the Titanic communicated with Canada, 400 miles away, with relatively
Quote from this website: -
The Titanic's "wireless" equipment was the most powerful in use at the
time. The main transmitter was a rotary spark design, powered by a 5
kW motor alternator, fed from the ship's lighting circuit.
The equipment operated into a 4 wire antenna suspended between the
ship's 2 masts, some 250 feet above the sea. There was also a battery
powered emergency transmitter.
The main transmitter was housed in a special room, known as the
"Silent Room". This room was located next door to the operating room,
and specially insulated to reduce interference to the main receiver.
The equipment's guaranteed working range was 250 miles, but
communications could be maintained for up to 400 miles during daylight
and up to 2000 miles at night.
So, if you class 5 kW as low power then that's OK but things have moved on since then. For instance, as tubes/valves were developed radio receivers became more sensitive and this means that transmit powers could reduce considerably.
You have to realize that these transmissions are actual electromagnetic waves and they attenuate only very gradually with distance. For instance, comparing against a contactless battery charger, its magnetic field reduces with distance cubed beyond about the diameter of the coils whereas, the H field in a proper EM transmission reduces linearly with distance.
Just consider the Voyager 1 probe and its transmissions from beyond Pluto. The transmitter power is only 20 watts but the biggest thing on it was the parabolic dish: -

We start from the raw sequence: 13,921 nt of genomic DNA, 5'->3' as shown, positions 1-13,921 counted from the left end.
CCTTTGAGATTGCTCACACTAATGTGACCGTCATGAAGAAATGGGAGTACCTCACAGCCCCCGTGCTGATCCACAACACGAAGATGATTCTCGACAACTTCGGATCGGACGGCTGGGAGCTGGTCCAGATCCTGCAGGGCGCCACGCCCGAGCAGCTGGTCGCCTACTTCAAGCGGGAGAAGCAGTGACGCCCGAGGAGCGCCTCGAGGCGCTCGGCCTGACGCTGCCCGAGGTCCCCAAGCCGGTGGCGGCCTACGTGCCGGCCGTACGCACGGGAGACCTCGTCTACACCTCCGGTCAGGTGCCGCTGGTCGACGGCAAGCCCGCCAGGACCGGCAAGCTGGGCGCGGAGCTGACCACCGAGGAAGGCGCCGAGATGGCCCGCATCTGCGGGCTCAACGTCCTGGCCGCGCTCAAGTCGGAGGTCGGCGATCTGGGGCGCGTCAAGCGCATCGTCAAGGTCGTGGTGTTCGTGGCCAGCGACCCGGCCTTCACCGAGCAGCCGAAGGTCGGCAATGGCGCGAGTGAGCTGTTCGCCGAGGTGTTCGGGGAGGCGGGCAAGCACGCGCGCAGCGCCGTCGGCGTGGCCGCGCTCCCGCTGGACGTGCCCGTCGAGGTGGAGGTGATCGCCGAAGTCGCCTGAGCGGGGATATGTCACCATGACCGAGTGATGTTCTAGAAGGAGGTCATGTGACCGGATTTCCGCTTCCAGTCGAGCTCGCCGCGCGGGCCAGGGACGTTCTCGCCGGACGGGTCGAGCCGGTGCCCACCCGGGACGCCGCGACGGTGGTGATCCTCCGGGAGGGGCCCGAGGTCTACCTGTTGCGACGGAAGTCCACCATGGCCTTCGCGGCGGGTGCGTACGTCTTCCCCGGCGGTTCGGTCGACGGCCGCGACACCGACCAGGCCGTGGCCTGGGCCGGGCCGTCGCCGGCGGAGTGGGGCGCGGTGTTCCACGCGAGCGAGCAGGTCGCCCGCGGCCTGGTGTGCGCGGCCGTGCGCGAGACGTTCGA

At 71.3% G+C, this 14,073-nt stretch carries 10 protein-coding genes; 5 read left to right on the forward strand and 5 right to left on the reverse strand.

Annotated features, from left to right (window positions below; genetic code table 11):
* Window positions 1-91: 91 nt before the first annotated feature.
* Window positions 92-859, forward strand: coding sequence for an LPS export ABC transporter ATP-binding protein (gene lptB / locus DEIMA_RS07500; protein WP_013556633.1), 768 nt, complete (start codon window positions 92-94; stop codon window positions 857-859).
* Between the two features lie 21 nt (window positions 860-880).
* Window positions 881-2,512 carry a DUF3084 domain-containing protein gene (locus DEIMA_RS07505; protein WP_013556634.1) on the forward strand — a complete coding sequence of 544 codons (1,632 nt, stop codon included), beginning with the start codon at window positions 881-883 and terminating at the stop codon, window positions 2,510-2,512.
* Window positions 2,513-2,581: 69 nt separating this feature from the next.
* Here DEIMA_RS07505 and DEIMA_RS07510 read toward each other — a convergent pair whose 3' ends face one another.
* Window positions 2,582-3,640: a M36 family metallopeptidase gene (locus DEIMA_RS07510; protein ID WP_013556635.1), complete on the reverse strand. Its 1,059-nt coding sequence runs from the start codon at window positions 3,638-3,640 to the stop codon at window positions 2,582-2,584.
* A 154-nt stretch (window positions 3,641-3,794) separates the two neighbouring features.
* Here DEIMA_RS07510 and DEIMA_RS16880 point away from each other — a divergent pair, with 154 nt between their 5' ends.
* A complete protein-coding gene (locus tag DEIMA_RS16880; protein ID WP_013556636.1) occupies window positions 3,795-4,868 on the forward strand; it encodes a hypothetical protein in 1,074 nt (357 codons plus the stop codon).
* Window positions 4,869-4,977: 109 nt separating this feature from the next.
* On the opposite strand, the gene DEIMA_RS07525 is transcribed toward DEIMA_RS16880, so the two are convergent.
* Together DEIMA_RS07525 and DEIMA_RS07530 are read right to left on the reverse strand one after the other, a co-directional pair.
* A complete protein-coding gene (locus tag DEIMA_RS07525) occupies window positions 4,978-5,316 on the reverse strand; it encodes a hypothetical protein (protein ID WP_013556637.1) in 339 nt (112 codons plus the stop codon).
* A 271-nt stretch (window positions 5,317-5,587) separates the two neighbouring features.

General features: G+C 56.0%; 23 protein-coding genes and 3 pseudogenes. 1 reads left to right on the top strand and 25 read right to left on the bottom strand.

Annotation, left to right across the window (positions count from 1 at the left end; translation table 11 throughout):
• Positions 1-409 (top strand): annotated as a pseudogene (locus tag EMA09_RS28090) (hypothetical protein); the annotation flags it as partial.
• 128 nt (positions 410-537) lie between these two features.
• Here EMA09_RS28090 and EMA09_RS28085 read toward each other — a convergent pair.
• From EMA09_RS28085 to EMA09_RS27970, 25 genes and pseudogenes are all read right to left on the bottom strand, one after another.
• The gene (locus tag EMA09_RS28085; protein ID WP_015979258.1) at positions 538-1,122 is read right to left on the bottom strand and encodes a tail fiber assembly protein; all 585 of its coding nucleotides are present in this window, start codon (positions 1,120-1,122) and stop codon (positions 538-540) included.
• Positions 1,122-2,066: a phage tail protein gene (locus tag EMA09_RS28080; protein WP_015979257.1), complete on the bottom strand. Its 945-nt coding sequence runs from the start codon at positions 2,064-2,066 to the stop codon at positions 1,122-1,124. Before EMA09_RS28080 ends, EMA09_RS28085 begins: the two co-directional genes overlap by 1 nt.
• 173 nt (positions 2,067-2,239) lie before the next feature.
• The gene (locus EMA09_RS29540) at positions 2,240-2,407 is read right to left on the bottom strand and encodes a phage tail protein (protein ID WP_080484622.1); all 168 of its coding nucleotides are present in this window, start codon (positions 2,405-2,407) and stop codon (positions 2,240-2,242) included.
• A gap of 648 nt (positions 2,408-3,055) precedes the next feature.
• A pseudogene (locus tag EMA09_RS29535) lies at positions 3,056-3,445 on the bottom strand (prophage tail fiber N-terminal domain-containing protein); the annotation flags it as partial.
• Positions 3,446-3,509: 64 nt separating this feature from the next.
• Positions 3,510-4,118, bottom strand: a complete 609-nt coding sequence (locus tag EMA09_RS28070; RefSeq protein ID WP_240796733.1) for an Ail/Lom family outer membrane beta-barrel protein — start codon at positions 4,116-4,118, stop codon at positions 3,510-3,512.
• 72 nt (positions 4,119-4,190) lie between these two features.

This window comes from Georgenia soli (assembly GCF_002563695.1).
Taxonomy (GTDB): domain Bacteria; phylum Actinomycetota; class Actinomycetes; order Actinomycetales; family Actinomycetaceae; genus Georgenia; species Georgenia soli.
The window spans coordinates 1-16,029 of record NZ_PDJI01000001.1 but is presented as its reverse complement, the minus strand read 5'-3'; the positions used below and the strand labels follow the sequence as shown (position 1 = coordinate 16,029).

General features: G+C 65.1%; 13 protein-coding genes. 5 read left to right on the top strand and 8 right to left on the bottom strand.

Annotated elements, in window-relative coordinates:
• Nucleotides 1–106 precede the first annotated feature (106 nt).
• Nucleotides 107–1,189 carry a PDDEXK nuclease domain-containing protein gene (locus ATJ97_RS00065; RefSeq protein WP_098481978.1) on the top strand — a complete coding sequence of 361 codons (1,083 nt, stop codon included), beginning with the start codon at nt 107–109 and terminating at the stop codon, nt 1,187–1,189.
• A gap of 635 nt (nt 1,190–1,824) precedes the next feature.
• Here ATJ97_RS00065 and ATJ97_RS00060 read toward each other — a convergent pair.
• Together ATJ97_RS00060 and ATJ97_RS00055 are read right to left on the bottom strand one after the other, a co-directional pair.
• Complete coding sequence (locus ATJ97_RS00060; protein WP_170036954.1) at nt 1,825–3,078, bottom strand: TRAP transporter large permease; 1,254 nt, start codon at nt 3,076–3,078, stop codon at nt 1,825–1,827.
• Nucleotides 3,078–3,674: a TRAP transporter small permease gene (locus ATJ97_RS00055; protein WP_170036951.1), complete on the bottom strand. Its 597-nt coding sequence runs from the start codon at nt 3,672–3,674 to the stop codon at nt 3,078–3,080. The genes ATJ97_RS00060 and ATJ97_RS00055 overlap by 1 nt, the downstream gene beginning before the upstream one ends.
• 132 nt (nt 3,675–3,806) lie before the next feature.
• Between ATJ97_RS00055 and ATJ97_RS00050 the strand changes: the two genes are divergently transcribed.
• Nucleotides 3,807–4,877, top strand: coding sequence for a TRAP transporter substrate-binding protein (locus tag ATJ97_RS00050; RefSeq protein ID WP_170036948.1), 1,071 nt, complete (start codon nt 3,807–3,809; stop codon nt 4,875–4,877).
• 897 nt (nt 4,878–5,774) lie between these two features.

And doesn't this mean that there couldn't have been very many people
using the systems, since operators within hundreds of miles would all
be jamming the airwaves? It seems this would produce a lot of
This was indeed a big problem and there was a famous transmission from RMS Titanic that suggested that SS Californian should "shut-up" because it was blocking a transmission from Cape race on the Canada coast: -
Titanic's on-duty wireless operator, Jack Phillips, was busy clearing
a backlog of passengers' messages with the wireless station at Cape
Race, Newfoundland, 800 miles (1,300 km) away, at the time. Evans'
message that SS Californian was stopped and surrounded by ice, due to
the relative proximity of the two ships, drowned out a separate
message Phillips had been in the process of receiving from Cape Race,
and he rebuked Evans: "Shut up, shut up! I am busy; I am working Cape
Race!" Evans listened for a little while longer, and at 23:35 he
turned off the wireless and went to bed. Five minutes later,
Titanic hit an iceberg. Twenty-five minutes after that, she
transmitted her first distress call.
Quote taken from here, the Wiki page for the steamship Californian.